This speaker, while fundamentally an optimist, and that is how I choose to live my life, is also acutely aware of the realities which exist in our communities, this state and country and indeed the global society.  There is a need for resilience, community support and care, tolerance, empathy and respect, freedom of speech and acceptance of responsibility.  The capacity for an individual to choose a lifestyle without fear of ridicule, embarrassment and discrimination is also very important aspects of a considerate and empowering society.

In my former career as a high school teacher, I found that throughout I was forever drawn to and working with students and families who were doing it tough.  After completing a graduate certificate at the University of Newcastle specialising in emotional disturbances and behaviour management I became very interested in student behaviour and the relationships with various groups.  I was intrigued with the challenge of reconnecting students into schools as part of a community-building process. 

Young people are very special beings who need to be nurtured and who need to belong.  While at times they need their own space - and I have no idea where that is - they also need to be connected to and at least feel as though they are a part of a caring community.  Even more so at risk the students were as they were growing up, questioning their own sexuality, which is quite a normal process, then subject to many feelings, comments and behaviours which can be detrimental to their health and wellbeing.

In 1994, I assumed a leadership role within my municipality as an elected member and was the deputy mayor for four years and continued as mayor for the past 11 years.  Over 20 years in local government, I became acutely aware of the need to provide safe and supportive communities.  I was therefore interested in a number of socially inclusive processes such as community-based learning, restorative justice and principles of restitution.

Throughout this journey of the same-sex marriage legislation, my role as mayor has enabled me to access and contact many individuals and a host of community groups to listen to their diverse views with a variety of perspectives and backgrounds.  Interestingly, whilst there were some very passionate views from people at either end of the spectrum, I discovered that there was also a large contingent of people who are quite ambivalent towards the issue.  Many commented that they could not see what all the fuss was about and that there were many other more important issues that the government should be focusing on.

I believe one of the most vital factors in successful, trusting and invigorating communities regardless of the size or the socio-economic status is the quality and the vision of the leaders.  The importance of the trust the community has in its leadership group cannot and should not be undervalued or underestimated.  As the debate on same‑sex marriage has encouraged a variety of opinions, one does not expect the leader or a leadership group could possibly agree with the position of everyone in their community.  However, I firmly believe there needs to be a healthy respect for processes that ensure people can express their opinion without fear of ridicule or retribution and that their opinion will be valued.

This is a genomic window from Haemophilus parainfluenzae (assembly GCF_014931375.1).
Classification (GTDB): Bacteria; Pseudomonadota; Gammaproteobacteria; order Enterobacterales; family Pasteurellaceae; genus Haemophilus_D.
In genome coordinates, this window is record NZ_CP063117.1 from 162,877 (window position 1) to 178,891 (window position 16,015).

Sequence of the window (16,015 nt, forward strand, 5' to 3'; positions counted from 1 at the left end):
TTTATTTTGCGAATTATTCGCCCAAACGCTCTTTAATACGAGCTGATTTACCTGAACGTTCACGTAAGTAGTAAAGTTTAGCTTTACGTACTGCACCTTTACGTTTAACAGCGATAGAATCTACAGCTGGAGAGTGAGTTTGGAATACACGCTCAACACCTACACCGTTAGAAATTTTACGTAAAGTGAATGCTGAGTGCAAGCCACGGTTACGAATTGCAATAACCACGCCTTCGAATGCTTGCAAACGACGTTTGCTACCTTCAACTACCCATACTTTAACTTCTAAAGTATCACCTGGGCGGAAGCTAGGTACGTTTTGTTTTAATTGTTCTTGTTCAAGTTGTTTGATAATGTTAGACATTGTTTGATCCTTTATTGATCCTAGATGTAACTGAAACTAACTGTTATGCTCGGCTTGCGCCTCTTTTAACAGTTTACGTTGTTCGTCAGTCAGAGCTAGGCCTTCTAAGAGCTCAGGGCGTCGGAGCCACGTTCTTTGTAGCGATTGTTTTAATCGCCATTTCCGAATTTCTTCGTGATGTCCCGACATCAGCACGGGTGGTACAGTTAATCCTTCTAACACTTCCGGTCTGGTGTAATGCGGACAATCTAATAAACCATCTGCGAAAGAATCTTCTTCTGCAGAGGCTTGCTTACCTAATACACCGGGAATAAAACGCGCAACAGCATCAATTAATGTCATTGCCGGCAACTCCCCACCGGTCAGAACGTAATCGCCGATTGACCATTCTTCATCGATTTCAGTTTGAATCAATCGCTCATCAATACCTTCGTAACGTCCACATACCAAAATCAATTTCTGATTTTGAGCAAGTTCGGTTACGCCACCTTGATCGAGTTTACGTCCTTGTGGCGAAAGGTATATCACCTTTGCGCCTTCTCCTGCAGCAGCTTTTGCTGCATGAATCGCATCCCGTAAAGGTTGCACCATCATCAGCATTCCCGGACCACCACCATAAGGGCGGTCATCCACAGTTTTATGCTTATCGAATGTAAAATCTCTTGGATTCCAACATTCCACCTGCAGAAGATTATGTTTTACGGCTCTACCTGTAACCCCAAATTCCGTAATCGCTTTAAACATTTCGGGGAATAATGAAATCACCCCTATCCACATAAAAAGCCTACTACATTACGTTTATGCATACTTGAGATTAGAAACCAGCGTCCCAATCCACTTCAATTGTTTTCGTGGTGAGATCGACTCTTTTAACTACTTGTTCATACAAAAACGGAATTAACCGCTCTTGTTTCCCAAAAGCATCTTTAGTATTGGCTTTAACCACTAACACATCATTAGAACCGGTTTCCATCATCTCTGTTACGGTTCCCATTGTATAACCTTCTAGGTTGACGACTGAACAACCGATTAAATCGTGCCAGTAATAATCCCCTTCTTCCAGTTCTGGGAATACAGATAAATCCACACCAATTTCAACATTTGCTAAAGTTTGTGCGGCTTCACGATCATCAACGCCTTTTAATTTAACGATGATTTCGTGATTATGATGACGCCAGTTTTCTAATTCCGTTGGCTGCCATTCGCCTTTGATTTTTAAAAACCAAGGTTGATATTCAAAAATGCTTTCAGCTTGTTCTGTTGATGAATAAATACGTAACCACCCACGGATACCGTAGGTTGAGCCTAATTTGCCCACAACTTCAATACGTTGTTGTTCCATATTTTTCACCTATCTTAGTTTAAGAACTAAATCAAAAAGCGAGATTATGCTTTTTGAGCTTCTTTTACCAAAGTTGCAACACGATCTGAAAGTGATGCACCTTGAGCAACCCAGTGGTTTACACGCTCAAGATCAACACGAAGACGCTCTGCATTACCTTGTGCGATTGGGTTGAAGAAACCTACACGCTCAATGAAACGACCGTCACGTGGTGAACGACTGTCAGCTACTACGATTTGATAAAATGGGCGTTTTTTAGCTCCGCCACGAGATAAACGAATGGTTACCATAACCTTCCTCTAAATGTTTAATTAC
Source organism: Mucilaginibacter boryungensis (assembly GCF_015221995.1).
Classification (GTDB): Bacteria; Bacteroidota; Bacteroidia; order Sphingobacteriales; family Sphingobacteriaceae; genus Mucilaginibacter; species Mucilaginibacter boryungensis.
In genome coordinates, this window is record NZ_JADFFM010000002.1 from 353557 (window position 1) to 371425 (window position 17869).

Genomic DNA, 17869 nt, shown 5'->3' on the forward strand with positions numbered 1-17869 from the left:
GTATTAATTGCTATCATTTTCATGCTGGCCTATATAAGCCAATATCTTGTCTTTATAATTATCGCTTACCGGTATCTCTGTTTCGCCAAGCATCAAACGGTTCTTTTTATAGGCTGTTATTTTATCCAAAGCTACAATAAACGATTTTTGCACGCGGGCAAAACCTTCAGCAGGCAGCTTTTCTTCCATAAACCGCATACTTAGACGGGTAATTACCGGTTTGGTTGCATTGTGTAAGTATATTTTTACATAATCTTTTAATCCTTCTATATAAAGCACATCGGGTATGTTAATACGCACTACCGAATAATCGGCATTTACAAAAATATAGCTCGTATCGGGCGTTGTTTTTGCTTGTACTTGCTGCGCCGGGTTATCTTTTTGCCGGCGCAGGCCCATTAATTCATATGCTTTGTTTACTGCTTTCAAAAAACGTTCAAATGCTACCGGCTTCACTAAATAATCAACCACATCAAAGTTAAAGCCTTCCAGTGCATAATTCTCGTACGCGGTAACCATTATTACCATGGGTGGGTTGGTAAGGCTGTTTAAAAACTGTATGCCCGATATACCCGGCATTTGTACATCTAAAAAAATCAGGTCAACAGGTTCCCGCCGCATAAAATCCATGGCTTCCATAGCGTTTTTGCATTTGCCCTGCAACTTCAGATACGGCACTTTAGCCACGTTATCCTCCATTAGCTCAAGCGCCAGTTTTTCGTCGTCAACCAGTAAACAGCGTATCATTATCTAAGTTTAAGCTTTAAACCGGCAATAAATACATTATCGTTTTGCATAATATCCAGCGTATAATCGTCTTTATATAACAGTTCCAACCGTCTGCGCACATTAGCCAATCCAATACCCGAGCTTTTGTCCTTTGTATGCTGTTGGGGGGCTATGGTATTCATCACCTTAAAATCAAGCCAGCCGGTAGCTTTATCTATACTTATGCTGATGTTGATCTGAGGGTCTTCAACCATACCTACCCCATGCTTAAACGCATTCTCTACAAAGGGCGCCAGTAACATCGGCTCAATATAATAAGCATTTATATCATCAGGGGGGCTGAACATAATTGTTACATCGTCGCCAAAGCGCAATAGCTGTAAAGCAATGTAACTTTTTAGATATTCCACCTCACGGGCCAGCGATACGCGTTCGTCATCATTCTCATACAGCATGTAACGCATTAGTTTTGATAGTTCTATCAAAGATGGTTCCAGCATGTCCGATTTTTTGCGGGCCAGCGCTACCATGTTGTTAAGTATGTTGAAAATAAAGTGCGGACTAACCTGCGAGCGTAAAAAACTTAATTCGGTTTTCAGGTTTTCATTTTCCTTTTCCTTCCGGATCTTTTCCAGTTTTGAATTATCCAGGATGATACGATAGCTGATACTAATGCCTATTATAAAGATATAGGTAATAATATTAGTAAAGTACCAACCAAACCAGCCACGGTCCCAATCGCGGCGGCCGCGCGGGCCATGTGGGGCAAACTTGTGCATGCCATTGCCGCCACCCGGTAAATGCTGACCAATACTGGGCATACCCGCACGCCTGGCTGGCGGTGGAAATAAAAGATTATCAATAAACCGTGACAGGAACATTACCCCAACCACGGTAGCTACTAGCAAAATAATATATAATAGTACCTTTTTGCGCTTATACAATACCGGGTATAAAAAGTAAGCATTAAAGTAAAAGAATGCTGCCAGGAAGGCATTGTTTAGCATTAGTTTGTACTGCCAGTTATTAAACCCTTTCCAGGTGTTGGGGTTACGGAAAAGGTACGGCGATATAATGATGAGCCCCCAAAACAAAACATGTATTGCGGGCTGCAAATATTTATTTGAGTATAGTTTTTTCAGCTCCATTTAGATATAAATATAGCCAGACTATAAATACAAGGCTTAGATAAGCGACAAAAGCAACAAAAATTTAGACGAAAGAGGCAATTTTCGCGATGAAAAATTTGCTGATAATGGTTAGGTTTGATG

Like the member for Elwick I purposely chose not to indicate my position on this bill before today so that each person who contacted me could focus on their own thoughts and opinions without having to worry about thinking that I had already made up my mind or that I have judged them in a less favourable light if their view was different to my own.  My opinion might not agree with the view presented by individuals, however each person would feel as though they had been listened to and will trust that their leaders will make an informed and justifiable decision.  Leaders should not feel that they are all‑knowing, nor are leaders infallible.  However, the issue is how leaders build that trust, what steps are utilised and what attributes we recognise in successful communities.  How do we retain, regain, improve and protect the communities' trust in our leaders?

I believe there are four building blocks or foundation stones that are integral to this process.  Firstly, there is a need for affirmation of each individual and group, business, club, society or school within our community.  People need to feel valued as an integral part of the community regardless of race, gender, religion, language, lifestyle, background, sexual preference or place of birth.  An individual's self-worth needs to be respected and each person has the right to be affirmed as part of our inclusive society.  Secondly, individuals and groups need to be able to communicate their views, feelings and opinions to others within the community without fear of reprisal.